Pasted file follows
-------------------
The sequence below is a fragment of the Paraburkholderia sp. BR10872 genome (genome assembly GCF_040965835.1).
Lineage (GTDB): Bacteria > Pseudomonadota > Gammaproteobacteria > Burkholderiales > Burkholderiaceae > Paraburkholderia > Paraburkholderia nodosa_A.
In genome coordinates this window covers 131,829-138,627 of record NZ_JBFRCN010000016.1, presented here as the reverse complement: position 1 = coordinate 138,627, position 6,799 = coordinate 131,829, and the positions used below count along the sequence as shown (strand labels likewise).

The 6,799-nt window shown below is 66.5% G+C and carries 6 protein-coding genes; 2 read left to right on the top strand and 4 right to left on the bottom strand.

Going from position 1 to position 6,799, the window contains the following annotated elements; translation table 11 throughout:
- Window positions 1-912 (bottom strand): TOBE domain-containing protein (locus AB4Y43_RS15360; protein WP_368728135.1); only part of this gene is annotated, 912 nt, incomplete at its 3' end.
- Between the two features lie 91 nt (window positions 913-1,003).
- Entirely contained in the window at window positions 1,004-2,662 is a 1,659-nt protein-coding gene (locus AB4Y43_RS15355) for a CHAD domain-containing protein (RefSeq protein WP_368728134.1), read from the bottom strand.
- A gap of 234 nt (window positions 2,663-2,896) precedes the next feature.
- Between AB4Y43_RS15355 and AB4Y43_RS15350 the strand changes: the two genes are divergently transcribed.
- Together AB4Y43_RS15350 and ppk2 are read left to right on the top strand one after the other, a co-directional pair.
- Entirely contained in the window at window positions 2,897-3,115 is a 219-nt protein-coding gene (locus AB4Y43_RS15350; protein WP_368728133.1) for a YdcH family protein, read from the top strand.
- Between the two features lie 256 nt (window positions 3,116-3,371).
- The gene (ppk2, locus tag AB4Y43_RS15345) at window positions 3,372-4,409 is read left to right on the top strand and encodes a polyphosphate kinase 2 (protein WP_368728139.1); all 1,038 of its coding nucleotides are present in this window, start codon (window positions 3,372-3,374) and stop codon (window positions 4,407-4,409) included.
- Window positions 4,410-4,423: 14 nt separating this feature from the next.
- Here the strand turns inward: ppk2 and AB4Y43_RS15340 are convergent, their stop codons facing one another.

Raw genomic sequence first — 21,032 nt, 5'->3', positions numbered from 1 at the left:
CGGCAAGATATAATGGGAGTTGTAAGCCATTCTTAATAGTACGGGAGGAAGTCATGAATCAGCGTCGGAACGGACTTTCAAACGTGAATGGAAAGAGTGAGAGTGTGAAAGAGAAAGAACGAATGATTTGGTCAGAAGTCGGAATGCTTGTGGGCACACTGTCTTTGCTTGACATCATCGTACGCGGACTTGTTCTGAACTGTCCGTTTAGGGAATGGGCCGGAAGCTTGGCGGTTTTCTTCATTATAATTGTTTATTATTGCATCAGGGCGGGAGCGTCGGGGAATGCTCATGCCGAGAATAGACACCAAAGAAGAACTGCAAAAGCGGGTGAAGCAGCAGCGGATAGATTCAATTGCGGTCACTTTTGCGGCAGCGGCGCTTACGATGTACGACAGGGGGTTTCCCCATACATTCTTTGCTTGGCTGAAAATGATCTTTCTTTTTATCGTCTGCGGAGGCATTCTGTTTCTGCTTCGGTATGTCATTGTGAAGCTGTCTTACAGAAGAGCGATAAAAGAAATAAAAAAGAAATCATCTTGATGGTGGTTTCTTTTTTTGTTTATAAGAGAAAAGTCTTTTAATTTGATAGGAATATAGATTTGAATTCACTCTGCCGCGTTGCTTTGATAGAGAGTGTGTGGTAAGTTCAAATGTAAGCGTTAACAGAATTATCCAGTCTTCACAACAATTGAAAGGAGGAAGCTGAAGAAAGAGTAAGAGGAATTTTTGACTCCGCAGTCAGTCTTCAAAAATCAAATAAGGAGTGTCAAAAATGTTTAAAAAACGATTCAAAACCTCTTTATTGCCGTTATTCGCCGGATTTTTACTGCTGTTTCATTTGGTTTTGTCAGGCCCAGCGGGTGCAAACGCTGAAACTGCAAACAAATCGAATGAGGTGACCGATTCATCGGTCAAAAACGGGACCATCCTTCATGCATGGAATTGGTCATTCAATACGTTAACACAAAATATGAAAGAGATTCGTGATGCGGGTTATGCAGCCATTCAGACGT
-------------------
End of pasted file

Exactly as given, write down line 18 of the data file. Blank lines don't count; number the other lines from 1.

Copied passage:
CGGCAAGATATAATGGGAGTTGTAAGCCATTCTTAATAGTACGGGAGGAAGTCATGAATCAGCGTCGGAACGGACTTTCAAACGTGAATGGAAAGAGTGAGAGTGTGAAAGAGAAAGAACGAATGATTTGGTCAGAAGTCGGAATGCTTGTGGGCACACTGTCTTTGCTTGACATCATCGTACGCGGACTTGTTCTGAACTGTCCGTTTAGGGAATGGGCCGGAAGCTTGGCGGTTTTCTTCATTATAATTGTTTATTATTGCATCAGGGCGGGAGCGTCGGGGAATGCTCATGCCGAGAATAGACACCAAAGAAGAACTGCAAAAGCGGGTGAAGCAGCAGCGGATAGATTCAATTGCGGTCACTTTTGCGGCAGCGGCGCTTACGATGTACGACAGGGGGTTTCCCCATACATTCTTTGCTTGGCTGAAAATGATCTTTCTTTTTATCGTCTGCGGAGGCATTCTGTTTCTGCTTCGGTATGTCATTGTGAAGCTGTCTTACAGAAGAGCGATAAAAGAAATAAAAAAGAAATCATCTTGATGGTGGTTTCTTTTTTTGTTTATAAGAGAAAAGTCTTTTAATTTGATAGGAATATAGATTTGAATTCACTCTGCCGCGTTGCTTTGATAGAGAGTGTGTGGTAAGTTCAAATGTAAGCGTTAACAGAATTATCCAGTCTTCACAACAATTGAAAGGAGGAAGCTGAAGAAAGAGTAAGAGGAATTTTTGACTCCGCAGTCAGTCTTCAAAAATCAAATAAGGAGTGTCAAAAATGTTTAAAAAACGATTCAAAACCTCTTTATTGCCGTTATTCGCCGGATTTTTACTGCTGTTTCATTTGGTTTTGTCAGGCCCAGCGGGTGCAAACGCTGAAACTGCAAACAAATCGAATGAGGTGACCGATTCATCGGTCAAAAACGGGACCATCCTTCATGCATGGAATTGGTCATTCAATACGTTAACACAAAATATGAAAGAGATTCGTGATGCGGGTTATGCAGCCATTCAGACGT